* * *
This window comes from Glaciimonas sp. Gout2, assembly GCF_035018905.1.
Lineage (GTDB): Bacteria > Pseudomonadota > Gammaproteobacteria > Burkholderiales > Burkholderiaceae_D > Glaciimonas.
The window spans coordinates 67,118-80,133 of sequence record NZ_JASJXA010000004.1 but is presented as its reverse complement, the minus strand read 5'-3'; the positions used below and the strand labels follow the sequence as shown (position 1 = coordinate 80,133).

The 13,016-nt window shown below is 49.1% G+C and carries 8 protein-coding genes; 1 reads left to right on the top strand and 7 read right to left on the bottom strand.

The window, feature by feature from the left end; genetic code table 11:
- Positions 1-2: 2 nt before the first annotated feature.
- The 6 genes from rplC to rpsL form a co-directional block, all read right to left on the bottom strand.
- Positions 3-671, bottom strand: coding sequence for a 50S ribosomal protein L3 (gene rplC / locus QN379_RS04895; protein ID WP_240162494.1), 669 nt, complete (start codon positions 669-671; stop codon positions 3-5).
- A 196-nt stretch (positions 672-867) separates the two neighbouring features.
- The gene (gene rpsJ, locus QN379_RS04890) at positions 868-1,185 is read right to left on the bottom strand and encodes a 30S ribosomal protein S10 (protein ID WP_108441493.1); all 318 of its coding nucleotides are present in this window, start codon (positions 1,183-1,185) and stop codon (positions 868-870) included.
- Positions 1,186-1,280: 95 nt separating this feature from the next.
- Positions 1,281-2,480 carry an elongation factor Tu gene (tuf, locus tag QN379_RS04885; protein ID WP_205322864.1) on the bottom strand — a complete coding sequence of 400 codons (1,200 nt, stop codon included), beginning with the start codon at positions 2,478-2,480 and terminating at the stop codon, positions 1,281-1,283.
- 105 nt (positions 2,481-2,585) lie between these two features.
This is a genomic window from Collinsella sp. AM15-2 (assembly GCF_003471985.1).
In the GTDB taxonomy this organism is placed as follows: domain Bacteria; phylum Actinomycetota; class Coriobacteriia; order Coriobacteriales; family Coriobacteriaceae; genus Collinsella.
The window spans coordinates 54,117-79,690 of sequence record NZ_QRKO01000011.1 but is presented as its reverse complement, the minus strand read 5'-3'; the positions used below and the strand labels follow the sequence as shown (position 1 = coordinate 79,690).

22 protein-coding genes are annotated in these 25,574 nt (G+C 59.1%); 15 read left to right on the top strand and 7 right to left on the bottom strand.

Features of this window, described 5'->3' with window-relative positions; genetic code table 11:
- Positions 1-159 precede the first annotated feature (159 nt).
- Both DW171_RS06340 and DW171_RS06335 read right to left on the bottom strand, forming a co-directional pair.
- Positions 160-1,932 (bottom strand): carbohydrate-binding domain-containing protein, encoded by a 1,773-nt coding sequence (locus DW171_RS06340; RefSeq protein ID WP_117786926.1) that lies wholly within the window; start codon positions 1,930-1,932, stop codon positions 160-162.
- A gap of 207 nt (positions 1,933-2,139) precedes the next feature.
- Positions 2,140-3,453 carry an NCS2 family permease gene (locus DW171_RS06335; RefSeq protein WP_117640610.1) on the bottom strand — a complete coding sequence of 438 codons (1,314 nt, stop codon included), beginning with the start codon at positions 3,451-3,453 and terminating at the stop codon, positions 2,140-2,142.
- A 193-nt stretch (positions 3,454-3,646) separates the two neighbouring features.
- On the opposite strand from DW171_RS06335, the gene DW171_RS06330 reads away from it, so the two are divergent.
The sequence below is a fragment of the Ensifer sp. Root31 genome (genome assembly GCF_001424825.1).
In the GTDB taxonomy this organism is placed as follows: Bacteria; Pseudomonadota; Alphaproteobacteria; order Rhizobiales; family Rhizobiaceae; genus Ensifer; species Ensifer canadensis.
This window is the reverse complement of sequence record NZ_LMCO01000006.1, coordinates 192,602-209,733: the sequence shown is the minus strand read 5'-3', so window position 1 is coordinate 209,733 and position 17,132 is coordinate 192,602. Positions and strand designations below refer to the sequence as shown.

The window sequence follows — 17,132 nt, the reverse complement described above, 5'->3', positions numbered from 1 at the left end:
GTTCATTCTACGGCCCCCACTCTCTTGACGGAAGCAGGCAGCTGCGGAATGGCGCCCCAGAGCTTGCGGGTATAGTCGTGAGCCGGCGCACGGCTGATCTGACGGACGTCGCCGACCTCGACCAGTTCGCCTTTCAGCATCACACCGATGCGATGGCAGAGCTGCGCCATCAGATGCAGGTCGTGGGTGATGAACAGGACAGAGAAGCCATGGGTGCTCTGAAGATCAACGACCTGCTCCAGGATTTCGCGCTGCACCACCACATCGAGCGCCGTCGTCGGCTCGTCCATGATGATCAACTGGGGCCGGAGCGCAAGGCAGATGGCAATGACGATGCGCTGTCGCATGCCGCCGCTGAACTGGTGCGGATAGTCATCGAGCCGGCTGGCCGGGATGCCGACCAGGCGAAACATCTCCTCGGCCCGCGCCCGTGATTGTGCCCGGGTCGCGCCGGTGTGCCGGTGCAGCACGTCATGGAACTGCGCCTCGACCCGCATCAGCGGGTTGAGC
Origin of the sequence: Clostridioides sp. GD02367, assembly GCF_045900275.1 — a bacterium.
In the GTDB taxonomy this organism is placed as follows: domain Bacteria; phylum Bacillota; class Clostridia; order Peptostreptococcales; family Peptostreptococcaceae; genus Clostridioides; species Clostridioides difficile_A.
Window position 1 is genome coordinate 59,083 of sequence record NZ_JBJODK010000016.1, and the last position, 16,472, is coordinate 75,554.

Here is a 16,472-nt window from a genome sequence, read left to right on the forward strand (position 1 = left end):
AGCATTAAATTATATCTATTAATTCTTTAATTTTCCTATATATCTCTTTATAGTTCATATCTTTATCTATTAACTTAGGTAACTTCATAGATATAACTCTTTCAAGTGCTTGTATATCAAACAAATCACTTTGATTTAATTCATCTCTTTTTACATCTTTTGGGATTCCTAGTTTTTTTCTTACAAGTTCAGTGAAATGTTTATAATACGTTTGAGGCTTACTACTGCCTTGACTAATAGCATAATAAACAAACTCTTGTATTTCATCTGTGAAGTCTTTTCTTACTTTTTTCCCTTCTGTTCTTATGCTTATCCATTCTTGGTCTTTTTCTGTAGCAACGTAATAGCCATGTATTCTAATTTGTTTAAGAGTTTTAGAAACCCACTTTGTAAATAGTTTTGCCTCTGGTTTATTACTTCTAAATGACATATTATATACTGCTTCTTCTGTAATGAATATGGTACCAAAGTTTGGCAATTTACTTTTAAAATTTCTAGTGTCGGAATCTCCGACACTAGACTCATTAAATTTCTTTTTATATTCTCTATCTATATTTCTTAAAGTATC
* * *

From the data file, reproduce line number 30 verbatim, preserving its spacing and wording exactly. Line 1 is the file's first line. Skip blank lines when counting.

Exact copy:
GTTCATTCTACGGCCCCCACTCTCTTGACGGAAGCAGGCAGCTGCGGAATGGCGCCCCAGAGCTTGCGGGTATAGTCGTGAGCCGGCGCACGGCTGATCTGACGGACGTCGCCGACCTCGACCAGTTCGCCTTTCAGCATCACACCGATGCGATGGCAGAGCTGCGCCATCAGATGCAGGTCGTGGGTGATGAACAGGACAGAGAAGCCATGGGTGCTCTGAAGATCAACGACCTGCTCCAGGATTTCGCGCTGCACCACCACATCGAGCGCCGTCGTCGGCTCGTCCATGATGATCAACTGGGGCCGGAGCGCAAGGCAGATGGCAATGACGATGCGCTGTCGCATGCCGCCGCTGAACTGGTGCGGATAGTCATCGAGCCGGCTGGCCGGGATGCCGACCAGGCGAAACATCTCCTCGGCCCGCGCCCGTGATTGTGCCCGGGTCGCGCCGGTGTGCCGGTGCAGCACGTCATGGAACTGCGCCTCGACCCGCATCAGCGGGTTGAGC